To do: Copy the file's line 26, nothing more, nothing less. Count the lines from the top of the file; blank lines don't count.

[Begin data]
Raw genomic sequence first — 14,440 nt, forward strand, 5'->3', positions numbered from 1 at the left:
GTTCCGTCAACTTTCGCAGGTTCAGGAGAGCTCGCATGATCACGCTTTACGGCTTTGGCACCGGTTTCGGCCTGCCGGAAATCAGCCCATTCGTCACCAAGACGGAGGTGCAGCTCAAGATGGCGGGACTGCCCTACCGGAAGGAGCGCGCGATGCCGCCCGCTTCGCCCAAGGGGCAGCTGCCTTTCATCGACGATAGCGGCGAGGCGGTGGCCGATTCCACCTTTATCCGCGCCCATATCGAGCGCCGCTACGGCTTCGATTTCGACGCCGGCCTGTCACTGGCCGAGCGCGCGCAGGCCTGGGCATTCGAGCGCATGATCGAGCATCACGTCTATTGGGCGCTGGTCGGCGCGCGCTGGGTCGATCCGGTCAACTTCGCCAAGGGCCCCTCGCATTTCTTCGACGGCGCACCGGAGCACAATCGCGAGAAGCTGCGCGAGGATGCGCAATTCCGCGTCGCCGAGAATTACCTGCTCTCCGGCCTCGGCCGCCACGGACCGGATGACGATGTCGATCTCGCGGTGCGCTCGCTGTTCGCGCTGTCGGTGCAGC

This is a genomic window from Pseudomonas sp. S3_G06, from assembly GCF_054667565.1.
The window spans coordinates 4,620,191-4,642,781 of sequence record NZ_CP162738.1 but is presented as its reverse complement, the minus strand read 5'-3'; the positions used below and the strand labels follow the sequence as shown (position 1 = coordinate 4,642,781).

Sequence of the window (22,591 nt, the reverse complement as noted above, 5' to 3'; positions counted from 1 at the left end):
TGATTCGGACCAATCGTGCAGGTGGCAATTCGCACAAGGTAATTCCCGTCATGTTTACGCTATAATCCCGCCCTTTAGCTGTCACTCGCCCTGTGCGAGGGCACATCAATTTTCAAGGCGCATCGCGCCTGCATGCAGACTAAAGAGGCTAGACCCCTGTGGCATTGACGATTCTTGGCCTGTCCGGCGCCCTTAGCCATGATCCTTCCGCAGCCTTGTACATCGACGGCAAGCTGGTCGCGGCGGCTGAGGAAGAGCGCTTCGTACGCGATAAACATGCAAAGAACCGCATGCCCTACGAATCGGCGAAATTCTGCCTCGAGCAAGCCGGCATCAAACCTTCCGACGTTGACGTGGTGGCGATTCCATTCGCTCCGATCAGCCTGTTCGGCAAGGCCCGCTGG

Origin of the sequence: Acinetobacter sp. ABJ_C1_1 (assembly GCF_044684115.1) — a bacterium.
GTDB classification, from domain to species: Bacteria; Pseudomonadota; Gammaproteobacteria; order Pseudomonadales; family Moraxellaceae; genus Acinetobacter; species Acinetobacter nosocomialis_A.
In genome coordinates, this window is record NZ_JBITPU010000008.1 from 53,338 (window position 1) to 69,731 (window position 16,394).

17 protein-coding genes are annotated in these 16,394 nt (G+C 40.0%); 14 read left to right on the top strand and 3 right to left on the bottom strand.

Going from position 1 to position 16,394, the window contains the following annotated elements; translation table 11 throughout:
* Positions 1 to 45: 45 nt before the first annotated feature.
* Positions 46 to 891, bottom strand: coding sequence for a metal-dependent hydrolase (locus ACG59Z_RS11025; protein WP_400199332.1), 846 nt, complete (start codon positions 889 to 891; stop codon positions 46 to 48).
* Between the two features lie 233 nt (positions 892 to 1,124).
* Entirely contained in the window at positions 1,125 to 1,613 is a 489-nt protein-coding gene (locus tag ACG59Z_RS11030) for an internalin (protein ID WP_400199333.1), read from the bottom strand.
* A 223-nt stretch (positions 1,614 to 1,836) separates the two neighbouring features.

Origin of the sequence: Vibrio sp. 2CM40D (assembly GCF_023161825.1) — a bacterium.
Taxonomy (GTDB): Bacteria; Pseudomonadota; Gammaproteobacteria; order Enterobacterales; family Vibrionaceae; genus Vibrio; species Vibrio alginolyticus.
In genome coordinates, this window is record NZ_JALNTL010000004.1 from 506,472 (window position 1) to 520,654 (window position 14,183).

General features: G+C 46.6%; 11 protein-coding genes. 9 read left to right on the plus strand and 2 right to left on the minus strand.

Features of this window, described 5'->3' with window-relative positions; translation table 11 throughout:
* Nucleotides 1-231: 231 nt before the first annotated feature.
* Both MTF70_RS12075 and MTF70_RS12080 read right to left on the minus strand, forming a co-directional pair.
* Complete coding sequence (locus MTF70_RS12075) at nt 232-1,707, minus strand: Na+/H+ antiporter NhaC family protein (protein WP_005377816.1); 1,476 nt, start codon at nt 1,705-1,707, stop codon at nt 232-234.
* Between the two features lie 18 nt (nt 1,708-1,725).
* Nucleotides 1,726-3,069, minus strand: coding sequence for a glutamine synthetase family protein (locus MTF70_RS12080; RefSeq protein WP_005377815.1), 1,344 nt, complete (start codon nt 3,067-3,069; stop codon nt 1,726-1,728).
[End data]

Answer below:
* Nucleotides 1,726-3,069, minus strand: coding sequence for a glutamine synthetase family protein (locus MTF70_RS12080; RefSeq protein WP_005377815.1), 1,344 nt, complete (start codon nt 3,067-3,069; stop codon nt 1,726-1,728).